TOUCHED BY LYME: How medical education misses the (Lyme) bull’s-eye
When I first started writing this blog more than a decade ago, I remember being contacted early on by a reader with a question. She said she was a Black woman with symptoms that sounded a lot like Lyme disease.
But her doctor told her that Black people couldn’t even get Lyme disease—and then he sent her on her way. Was it true? she asked me. Was it impossible for dark-skinned people to get Lyme disease?
I remembered her question this week, while reading an article in the New England Journal of Medicine (NEJM). It’s called “How Medical Education is Missing the Bull’s-eye.”
It’s written by a Black medical student from Harvard named LaShyra Nolen. It grew out of something she posted on Twitter in October 2019. Here’s the original tweet:
That remark garnered a lot of traction in cyberspace, with more than 7300 retweets and comments and more than 17,000 likes.
Her initial posting sparked a substantive dialog on Twitter (click here to read the thread) and its effect didn’t stop there.
Spurred by the interest her Twitter post had ignited, Ms. Nolen started digging deeper. Ultimately, she wrote the article published this week in NEJM, considered one of the top medical journals in the nation.
In it, she describes how her teachers and textbooks tend to focus on white men’s bodies—paying little heed to how disease affects female and minority populations.
My mind started racing with questions: “Is the diagnosis of Lyme disease in black and brown patients delayed? Do these patients therefore present with more advanced symptoms, such as neurologic disorders and arthritis, than white patients?”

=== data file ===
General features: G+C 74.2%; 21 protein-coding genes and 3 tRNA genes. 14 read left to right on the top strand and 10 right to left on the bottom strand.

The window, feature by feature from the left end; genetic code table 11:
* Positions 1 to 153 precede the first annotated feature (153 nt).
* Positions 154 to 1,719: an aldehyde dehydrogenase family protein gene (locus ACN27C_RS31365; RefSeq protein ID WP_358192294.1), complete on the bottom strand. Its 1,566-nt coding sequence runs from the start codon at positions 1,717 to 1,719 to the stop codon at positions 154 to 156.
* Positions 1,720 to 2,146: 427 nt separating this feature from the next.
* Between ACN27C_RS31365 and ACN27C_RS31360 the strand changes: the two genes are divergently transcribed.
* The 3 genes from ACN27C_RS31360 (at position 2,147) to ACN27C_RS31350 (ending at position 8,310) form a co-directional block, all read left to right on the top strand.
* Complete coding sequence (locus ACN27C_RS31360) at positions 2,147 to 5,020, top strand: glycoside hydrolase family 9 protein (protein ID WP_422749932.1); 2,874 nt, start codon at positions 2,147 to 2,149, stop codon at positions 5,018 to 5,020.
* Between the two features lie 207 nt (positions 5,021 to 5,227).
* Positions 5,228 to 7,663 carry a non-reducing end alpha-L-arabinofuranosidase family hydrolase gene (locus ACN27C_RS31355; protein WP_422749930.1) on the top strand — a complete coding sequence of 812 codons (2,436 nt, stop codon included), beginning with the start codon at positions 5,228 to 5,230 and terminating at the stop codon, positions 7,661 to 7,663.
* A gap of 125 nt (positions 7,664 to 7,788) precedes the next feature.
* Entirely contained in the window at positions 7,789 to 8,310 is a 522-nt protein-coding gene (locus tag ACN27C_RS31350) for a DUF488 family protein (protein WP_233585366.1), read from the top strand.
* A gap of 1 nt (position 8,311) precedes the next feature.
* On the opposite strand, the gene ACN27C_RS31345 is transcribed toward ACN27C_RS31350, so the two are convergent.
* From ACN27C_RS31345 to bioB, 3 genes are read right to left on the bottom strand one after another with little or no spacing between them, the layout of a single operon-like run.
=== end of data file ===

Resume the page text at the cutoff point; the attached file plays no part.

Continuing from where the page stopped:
More research revealed that my hypotheses were correct. One study of patients with Lyme disease found that there was a higher proportion of diagnoses of arthritis (late-stage Lyme disease) and a lower proportion of diagnoses of erythema migrans (stage 1 Lyme disease) among Black patients than among white patients.
From the images in textbooks used in medical school to the photos displayed at medical conferences, she writes, “patients of color are grossly underrepresented in medical educational material. If medical students and trainees are taught to recognize symptoms of disease in only white patients and learn to perform lifesaving maneuvers on only male-bodied mannequins, medical educators may be unwittingly contributing to health disparities instead of mitigating them.”
The inadequate training of medical students regarding Lyme and other tick-borne diseases is a long-standing problem on many levels. Ms. Nolen’s article shines new light on that concern. I urge you to read the entire article and study the side-by-side photos of Lyme rashes on black vs. white skin.
(It must also be noted that not everybody with Lyme gets a rash, and even among those who do, it’s not always shaped like a bull’s-eye. Doesn’t sound like that possibility was even presented in the class last October.)
“Misdiagnosis by skin color” is a topic LymeDisease.org would like to explore further. If you are a person of color who has had trouble getting properly diagnosed for Lyme disease and are willing to share your story, please send me an email at firstname.lastname@example.org.
TOUCHED BY LYME is written by Dorothy Kupcha Leland, LymeDisease.org’s Vice-president and Director of Communications. She is co-author of When Your Child Has Lyme Disease: A Parent’s Survival Guide. Contact her at email@example.com.